6. 6. Climate Change and Nutrition Linkages  Undernutrition is a consequence of climate change (Phalkey et al. 2015; Springmann et al. 2016; Myers et al. 2017; Fanzo et al. 2017) o Impacts on food availability and prices o Impacts on consumption of healthy foods (fruits and vegetables)  Nutrition and health status also affect absorptive and adaptive capacity (Victora et al. 2008; Haas et al. 1995; Rivera et al. 1995) o Physical capabilities and productivity  Link between diet choices and environmental outcomes o e.g. link between consumption of animal source foods and GHG emissions and water (Vetter et al. 2017; Ranganathan et al. 2016)  Value chains as a frame for thinking about climate-smart practices that maximize nutrition (Ruel et al. 2013; Fanzo et al. 2017) o e.g. seed choice, food storage and processing, climate-proofing marketing distribution and retail to ensure supply side of nutrition
  7. 7. What are our available responses? Current consumption and degradation of natural resources and ecosystems exceeds their regeneration rates and this pushes us against what are considered the safe planetary boundaries (Rockstrom et al. 2009, Steffen et al. 2015). Productivity-based solutions “à la green revolution” are not sufficient to answer to the multi-dimensional problems we are facing.
  8. 8. Our thinking must be enriched with system-thinking (interactions of agricultural land with carbon-rich environments, include agroforestry, crop-livestock and silvopastoral systems). Think about post-harvest and off- farm losses, about value chains and food production- consumption systems. The role of trade. We must recognize the multiple pathways through which nutrition, health, gender equality influence the set of available climate change responses and other development outcomes. To be transformative our frameworks must be inclusive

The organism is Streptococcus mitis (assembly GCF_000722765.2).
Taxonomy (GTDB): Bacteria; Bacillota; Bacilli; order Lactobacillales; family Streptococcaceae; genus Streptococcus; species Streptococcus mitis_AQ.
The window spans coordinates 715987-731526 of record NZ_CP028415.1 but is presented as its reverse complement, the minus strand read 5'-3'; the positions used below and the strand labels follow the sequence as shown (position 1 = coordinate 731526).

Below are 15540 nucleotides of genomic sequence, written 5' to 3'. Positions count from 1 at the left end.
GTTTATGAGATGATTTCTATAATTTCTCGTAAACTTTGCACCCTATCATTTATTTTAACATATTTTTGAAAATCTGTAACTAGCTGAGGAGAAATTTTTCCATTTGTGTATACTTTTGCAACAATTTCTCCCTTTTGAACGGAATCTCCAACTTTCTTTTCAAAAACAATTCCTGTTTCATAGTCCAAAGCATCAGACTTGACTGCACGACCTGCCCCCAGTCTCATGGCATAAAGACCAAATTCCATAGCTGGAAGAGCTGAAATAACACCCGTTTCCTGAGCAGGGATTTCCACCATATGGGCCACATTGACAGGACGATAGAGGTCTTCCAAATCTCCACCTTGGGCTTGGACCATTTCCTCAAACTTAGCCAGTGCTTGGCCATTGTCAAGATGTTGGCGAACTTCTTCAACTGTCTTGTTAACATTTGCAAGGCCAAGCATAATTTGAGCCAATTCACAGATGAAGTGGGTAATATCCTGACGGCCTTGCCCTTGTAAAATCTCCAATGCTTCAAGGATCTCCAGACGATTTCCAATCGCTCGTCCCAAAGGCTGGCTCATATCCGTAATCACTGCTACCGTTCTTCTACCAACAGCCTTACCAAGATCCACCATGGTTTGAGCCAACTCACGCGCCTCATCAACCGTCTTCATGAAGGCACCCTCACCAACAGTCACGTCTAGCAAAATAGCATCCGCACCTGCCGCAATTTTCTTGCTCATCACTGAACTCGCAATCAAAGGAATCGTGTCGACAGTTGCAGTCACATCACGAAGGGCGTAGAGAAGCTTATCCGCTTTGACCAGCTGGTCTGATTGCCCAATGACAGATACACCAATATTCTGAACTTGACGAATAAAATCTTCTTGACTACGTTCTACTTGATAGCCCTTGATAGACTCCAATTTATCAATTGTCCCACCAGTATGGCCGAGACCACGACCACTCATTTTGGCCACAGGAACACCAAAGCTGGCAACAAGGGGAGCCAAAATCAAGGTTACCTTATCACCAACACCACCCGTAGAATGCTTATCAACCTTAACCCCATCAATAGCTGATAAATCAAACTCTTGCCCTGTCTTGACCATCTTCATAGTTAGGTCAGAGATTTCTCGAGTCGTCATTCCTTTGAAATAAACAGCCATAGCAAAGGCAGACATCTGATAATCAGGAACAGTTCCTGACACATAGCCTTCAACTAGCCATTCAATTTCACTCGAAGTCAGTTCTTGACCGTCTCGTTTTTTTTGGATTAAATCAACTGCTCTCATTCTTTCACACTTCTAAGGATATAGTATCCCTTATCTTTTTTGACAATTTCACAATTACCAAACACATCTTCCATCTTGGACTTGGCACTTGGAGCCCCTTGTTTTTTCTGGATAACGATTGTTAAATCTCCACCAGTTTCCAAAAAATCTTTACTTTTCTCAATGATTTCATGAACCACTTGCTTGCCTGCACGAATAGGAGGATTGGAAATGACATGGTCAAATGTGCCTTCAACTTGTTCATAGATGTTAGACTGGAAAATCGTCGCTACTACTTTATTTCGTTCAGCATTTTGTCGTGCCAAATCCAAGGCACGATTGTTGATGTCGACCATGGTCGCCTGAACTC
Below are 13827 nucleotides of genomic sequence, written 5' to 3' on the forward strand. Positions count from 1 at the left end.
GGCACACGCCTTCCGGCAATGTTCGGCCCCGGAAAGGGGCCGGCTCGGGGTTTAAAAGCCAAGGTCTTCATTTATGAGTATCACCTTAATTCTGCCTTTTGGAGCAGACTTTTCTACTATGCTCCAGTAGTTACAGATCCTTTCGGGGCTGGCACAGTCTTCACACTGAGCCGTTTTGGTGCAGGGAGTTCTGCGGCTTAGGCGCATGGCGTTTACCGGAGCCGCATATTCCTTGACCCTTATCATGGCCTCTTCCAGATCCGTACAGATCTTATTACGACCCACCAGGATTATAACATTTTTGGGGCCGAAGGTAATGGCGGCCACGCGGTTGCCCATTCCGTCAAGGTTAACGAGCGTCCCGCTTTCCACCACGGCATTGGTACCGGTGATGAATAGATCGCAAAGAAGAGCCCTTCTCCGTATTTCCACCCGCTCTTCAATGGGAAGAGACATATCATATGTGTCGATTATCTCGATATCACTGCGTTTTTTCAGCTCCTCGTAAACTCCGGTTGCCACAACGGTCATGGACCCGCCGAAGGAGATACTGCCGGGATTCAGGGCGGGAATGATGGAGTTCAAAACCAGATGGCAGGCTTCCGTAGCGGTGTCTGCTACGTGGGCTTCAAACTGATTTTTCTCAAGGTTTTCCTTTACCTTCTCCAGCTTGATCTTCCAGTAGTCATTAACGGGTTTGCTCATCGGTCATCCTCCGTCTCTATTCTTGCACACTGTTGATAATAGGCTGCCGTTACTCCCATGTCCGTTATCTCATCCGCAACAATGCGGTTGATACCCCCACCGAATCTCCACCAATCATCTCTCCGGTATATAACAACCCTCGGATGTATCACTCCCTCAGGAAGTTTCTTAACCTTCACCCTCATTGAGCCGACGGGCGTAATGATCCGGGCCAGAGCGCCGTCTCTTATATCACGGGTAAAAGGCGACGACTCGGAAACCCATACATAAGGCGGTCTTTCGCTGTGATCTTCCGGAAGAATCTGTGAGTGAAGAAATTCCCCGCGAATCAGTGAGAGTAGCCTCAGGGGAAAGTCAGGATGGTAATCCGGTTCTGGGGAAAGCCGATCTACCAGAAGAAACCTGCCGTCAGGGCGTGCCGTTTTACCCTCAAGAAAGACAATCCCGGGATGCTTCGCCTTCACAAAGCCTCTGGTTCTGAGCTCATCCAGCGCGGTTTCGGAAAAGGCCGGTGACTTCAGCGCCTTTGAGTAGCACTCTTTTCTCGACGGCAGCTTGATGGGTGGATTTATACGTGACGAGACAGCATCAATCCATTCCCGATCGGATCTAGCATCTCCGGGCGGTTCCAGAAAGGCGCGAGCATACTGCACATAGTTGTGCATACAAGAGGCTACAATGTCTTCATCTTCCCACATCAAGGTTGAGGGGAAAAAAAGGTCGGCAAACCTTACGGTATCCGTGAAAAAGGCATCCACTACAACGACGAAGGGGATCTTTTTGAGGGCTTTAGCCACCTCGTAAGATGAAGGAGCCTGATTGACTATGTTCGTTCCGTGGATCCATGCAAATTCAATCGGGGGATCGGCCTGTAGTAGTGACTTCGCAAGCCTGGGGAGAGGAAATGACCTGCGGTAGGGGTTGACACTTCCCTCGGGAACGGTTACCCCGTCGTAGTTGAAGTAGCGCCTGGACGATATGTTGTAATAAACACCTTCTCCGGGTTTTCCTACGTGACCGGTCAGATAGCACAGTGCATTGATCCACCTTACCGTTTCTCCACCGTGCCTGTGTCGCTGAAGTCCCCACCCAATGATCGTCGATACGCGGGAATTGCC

9. 9. The Gender, Climate Change and Nutrition Integration Initiative (GCAN): A Framework for Analysis and Programming
  10. 10. THE GENDER, CLIMATE CHANGE AND NUTRITION INTEGRATION INITIATIVE 1. Process/template for FTF focus countries to help understand climate science and implications for CSA programing that integrates nutrition and gender 2. Tool to think systematically about investments, data needs, knowledge gaps 3. Objective: enhance effectiveness and sustainability of investments in focus countries, based on country/mission tailored analyses and assessment of the potential for agricultural technologies